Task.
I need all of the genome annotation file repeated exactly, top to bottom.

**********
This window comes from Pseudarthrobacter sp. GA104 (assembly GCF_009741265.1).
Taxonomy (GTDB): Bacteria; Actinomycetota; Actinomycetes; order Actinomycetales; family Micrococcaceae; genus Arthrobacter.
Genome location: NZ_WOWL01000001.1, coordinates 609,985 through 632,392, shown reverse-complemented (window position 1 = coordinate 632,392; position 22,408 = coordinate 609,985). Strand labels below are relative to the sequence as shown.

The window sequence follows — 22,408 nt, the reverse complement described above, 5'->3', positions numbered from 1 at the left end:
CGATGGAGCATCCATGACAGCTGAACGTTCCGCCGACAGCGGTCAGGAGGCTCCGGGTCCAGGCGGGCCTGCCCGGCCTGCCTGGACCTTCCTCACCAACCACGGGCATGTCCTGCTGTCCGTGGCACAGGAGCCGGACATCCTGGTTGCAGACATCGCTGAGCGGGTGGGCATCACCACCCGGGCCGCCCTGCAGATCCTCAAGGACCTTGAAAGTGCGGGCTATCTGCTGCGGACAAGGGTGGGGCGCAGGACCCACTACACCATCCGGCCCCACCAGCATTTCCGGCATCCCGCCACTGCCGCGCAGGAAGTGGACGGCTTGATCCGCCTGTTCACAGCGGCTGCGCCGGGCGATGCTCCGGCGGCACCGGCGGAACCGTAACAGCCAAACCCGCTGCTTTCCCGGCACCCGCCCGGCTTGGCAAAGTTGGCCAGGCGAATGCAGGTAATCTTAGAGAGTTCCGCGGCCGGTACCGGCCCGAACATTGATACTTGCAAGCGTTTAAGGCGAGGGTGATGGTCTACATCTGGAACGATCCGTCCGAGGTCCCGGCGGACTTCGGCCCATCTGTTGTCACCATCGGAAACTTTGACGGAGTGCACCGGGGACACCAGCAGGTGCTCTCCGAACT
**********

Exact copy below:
This window comes from Pseudarthrobacter sp. GA104 (assembly GCF_009741265.1).
Taxonomy (GTDB): Bacteria; Actinomycetota; Actinomycetes; order Actinomycetales; family Micrococcaceae; genus Arthrobacter.
Genome location: NZ_WOWL01000001.1, coordinates 609,985 through 632,392, shown reverse-complemented (window position 1 = coordinate 632,392; position 22,408 = coordinate 609,985). Strand labels below are relative to the sequence as shown.

The window sequence follows — 22,408 nt, the reverse complement described above, 5'->3', positions numbered from 1 at the left end:
CGATGGAGCATCCATGACAGCTGAACGTTCCGCCGACAGCGGTCAGGAGGCTCCGGGTCCAGGCGGGCCTGCCCGGCCTGCCTGGACCTTCCTCACCAACCACGGGCATGTCCTGCTGTCCGTGGCACAGGAGCCGGACATCCTGGTTGCAGACATCGCTGAGCGGGTGGGCATCACCACCCGGGCCGCCCTGCAGATCCTCAAGGACCTTGAAAGTGCGGGCTATCTGCTGCGGACAAGGGTGGGGCGCAGGACCCACTACACCATCCGGCCCCACCAGCATTTCCGGCATCCCGCCACTGCCGCGCAGGAAGTGGACGGCTTGATCCGCCTGTTCACAGCGGCTGCGCCGGGCGATGCTCCGGCGGCACCGGCGGAACCGTAACAGCCAAACCCGCTGCTTTCCCGGCACCCGCCCGGCTTGGCAAAGTTGGCCAGGCGAATGCAGGTAATCTTAGAGAGTTCCGCGGCCGGTACCGGCCCGAACATTGATACTTGCAAGCGTTTAAGGCGAGGGTGATGGTCTACATCTGGAACGATCCGTCCGAGGTCCCGGCGGACTTCGGCCCATCTGTTGTCACCATCGGAAACTTTGACGGAGTGCACCGGGGACACCAGCAGGTGCTCTCCGAACT